Public Debt Sustainability: Estimating the Fiscal Reaction Function for Uganda (1981/82 – 2016/17)
Bulime, Enock Nsubuga Will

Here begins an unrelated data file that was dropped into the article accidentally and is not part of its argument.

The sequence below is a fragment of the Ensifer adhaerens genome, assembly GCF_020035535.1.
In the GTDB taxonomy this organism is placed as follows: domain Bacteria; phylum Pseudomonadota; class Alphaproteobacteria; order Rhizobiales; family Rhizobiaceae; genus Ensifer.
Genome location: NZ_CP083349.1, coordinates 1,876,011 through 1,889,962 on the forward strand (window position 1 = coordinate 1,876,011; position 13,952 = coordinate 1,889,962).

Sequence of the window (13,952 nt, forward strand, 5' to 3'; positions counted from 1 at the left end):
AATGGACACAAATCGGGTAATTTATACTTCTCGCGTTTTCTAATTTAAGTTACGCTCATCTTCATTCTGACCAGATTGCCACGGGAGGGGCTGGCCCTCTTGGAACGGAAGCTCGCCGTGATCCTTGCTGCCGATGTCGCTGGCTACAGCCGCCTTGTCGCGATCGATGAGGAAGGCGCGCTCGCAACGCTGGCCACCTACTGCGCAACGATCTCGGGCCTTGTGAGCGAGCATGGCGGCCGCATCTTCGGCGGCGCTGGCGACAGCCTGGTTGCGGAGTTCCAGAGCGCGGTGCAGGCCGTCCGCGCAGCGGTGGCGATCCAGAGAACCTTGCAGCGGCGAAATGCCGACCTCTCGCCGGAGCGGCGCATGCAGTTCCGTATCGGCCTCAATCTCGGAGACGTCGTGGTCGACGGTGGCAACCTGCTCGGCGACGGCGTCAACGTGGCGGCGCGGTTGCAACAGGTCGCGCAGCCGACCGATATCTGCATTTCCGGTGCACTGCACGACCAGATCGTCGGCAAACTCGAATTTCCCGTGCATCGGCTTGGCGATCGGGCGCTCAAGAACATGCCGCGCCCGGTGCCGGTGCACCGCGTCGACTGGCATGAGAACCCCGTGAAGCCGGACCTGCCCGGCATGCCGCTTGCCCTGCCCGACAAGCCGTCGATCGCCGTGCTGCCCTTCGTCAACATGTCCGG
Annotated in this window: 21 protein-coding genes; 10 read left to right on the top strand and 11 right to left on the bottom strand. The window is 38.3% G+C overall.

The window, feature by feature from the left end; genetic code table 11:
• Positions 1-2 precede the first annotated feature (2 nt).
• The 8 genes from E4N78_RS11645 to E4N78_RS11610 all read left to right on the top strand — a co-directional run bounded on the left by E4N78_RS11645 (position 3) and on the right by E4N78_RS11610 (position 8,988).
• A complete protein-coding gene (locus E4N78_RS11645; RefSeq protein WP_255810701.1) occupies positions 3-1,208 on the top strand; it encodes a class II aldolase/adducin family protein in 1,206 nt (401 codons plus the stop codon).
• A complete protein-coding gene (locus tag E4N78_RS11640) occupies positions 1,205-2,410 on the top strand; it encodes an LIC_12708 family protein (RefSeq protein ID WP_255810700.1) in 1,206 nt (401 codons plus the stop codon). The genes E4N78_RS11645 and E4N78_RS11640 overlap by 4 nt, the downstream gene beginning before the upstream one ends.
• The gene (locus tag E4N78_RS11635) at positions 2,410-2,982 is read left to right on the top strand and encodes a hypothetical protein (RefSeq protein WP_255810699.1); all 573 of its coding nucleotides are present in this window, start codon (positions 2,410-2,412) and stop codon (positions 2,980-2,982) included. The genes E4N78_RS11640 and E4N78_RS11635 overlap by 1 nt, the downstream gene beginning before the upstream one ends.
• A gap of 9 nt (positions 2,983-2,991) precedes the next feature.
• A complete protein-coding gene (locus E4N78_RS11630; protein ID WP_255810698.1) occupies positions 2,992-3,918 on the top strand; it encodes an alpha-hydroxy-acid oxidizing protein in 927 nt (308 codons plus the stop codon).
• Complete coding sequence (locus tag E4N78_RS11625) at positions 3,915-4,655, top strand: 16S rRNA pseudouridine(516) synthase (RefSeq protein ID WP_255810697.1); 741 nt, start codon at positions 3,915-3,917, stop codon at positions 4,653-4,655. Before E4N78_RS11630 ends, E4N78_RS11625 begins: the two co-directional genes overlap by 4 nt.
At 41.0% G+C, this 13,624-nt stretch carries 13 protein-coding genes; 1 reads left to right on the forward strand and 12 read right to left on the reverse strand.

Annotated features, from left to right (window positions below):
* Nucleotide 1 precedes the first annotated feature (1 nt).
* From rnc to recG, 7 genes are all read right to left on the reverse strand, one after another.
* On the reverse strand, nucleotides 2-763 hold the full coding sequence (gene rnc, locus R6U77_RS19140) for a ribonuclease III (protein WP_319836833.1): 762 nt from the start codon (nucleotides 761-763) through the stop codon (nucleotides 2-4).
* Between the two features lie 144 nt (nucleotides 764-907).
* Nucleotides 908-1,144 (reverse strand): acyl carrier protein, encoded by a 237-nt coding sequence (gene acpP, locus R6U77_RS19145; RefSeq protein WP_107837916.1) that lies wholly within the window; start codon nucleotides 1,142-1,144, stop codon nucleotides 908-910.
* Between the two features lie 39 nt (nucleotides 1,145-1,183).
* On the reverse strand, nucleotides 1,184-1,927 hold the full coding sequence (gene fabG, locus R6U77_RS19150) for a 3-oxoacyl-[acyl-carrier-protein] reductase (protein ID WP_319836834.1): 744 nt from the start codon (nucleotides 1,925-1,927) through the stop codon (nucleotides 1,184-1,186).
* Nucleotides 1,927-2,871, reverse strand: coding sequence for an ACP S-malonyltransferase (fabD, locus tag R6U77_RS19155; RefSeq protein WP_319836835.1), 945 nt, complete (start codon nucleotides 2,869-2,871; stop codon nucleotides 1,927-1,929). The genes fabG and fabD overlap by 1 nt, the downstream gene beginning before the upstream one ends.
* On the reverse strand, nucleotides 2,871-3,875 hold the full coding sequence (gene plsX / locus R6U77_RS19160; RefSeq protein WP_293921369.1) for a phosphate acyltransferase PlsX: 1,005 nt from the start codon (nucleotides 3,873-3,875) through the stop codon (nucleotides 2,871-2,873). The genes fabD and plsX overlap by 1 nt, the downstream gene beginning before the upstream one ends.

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This study examines the sustainability of Uganda’s public debt from 1981/82 to 2016/17. The study uses the fiscal reaction function approach to find out whether the government’s reaction to the growing debt is responsive and systematic. The study uses annual secondary time series data obtained from the Ministry of Finance, Planning and Economic Development, the Bank of Uganda and the World Bank Database for World Development Indicators of 2018. The autoregressive distributed lag estimation approach is used based on the order of integration of the study variables and the presence of a long run relationship. The results show that, in the long run, the government has been able to respond to past debt build-up in a sustainable way by increasing the primary balance. However, in the short run, the government has not been responsive to the debt bulge which poses risks to debt sustainability. The study suggests that in order to guarantee future debt sustainability, the government should strengthen the primary balance by reducing wasteful expenditures through eliminating corruption, reducing fiscal slippages and supplementary budgets and curbing the creation of more administrative units which increase the funding burden of the government.